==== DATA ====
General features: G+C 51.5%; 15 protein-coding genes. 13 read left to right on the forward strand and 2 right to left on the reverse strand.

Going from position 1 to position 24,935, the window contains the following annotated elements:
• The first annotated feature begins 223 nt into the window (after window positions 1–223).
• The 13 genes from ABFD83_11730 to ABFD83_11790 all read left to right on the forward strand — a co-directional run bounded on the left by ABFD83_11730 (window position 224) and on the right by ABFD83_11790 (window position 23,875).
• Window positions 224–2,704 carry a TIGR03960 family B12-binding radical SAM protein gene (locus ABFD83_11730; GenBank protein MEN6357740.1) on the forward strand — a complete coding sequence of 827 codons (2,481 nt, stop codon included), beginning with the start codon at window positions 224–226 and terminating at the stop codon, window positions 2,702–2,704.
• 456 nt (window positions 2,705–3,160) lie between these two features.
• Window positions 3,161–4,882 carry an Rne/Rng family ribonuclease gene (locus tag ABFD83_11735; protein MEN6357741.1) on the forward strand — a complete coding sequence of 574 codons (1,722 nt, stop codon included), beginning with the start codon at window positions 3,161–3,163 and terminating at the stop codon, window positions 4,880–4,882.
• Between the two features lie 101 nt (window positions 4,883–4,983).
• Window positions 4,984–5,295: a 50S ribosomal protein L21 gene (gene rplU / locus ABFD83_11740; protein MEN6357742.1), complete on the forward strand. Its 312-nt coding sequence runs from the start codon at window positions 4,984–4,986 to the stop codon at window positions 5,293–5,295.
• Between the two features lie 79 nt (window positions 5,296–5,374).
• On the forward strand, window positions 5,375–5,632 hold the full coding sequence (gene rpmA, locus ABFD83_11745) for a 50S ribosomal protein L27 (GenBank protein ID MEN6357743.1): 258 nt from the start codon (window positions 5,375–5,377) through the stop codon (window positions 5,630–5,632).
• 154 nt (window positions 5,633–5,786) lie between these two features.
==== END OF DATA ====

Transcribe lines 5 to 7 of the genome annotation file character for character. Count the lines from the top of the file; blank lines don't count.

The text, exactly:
• Window positions 224–2,704 carry a TIGR03960 family B12-binding radical SAM protein gene (locus ABFD83_11730; GenBank protein MEN6357740.1) on the forward strand — a complete coding sequence of 827 codons (2,481 nt, stop codon included), beginning with the start codon at window positions 224–226 and terminating at the stop codon, window positions 2,702–2,704.
• 456 nt (window positions 2,705–3,160) lie between these two features.
• Window positions 3,161–4,882 carry an Rne/Rng family ribonuclease gene (locus tag ABFD83_11735; protein MEN6357741.1) on the forward strand — a complete coding sequence of 574 codons (1,722 nt, stop codon included), beginning with the start codon at window positions 3,161–3,163 and terminating at the stop codon, window positions 4,880–4,882.